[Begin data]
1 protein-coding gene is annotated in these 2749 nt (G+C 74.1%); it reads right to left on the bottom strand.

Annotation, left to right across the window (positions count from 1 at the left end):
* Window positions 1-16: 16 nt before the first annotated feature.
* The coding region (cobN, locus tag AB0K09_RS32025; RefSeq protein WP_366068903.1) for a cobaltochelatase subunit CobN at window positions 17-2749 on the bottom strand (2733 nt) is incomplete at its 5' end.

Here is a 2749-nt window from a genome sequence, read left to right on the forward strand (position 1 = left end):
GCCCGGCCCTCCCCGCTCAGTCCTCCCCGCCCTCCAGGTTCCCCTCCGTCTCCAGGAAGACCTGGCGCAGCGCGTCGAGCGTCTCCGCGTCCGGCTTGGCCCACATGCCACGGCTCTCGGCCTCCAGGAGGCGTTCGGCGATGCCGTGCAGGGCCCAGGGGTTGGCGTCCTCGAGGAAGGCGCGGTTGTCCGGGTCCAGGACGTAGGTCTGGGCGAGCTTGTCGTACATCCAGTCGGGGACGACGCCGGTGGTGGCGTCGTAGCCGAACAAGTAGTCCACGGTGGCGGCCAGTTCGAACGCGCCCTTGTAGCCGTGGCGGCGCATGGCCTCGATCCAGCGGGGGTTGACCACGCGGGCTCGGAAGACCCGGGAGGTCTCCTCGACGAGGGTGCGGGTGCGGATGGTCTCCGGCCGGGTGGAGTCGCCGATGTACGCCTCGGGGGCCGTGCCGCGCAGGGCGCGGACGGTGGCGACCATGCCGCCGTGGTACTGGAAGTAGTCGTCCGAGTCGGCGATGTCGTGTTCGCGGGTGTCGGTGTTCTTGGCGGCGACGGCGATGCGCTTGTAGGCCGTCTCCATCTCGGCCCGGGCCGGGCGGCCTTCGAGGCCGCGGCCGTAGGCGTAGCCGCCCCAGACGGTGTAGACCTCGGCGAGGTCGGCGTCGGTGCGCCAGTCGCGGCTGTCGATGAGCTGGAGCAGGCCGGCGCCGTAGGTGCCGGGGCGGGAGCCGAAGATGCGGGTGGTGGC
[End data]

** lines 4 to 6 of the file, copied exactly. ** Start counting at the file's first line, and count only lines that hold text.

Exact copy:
* The coding region (cobN, locus tag AB0K09_RS32025; RefSeq protein WP_366068903.1) for a cobaltochelatase subunit CobN at window positions 17-2749 on the bottom strand (2733 nt) is incomplete at its 5' end.

Here is a 2749-nt window from a genome sequence, read left to right on the forward strand (position 1 = left end):
GCCCGGCCCTCCCCGCTCAGTCCTCCCCGCCCTCCAGGTTCCCCTCCGTCTCCAGGAAGACCTGGCGCAGCGCGTCGAGCGTCTCCGCGTCCGGCTTGGCCCACATGCCACGGCTCTCGGCCTCCAGGAGGCGTTCGGCGATGCCGTGCAGGGCCCAGGGGTTGGCGTCCTCGAGGAAGGCGCGGTTGTCCGGGTCCAGGACGTAGGTCTGGGCGAGCTTGTCGTACATCCAGTCGGGGACGACGCCGGTGGTGGCGTCGTAGCCGAACAAGTAGTCCACGGTGGCGGCCAGTTCGAACGCGCCCTTGTAGCCGTGGCGGCGCATGGCCTCGATCCAGCGGGGGTTGACCACGCGGGCTCGGAAGACCCGGGAGGTCTCCTCGACGAGGGTGCGGGTGCGGATGGTCTCCGGCCGGGTGGAGTCGCCGATGTACGCCTCGGGGGCCGTGCCGCGCAGGGCGCGGACGGTGGCGACCATGCCGCCGTGGTACTGGAAGTAGTCGTCCGAGTCGGCGATGTCGTGTTCGCGGGTGTCGGTGTTCTTGGCGGCGACGGCGATGCGCTTGTAGGCCGTCTCCATCTCGGCCCGGGCCGGGCGGCCTTCGAGGCCGCGGCCGTAGGCGTAGCCGCCCCAGACGGTGTAGACCTCGGCGAGGTCGGCGTCGGTGCGCCAGTCGCGGCTGTCGATGAGCTGGAGCAGGCCGGCGCCGTAGGTGCCGGGGCGGGAGCCGAAGATGCGGGTGGTGGC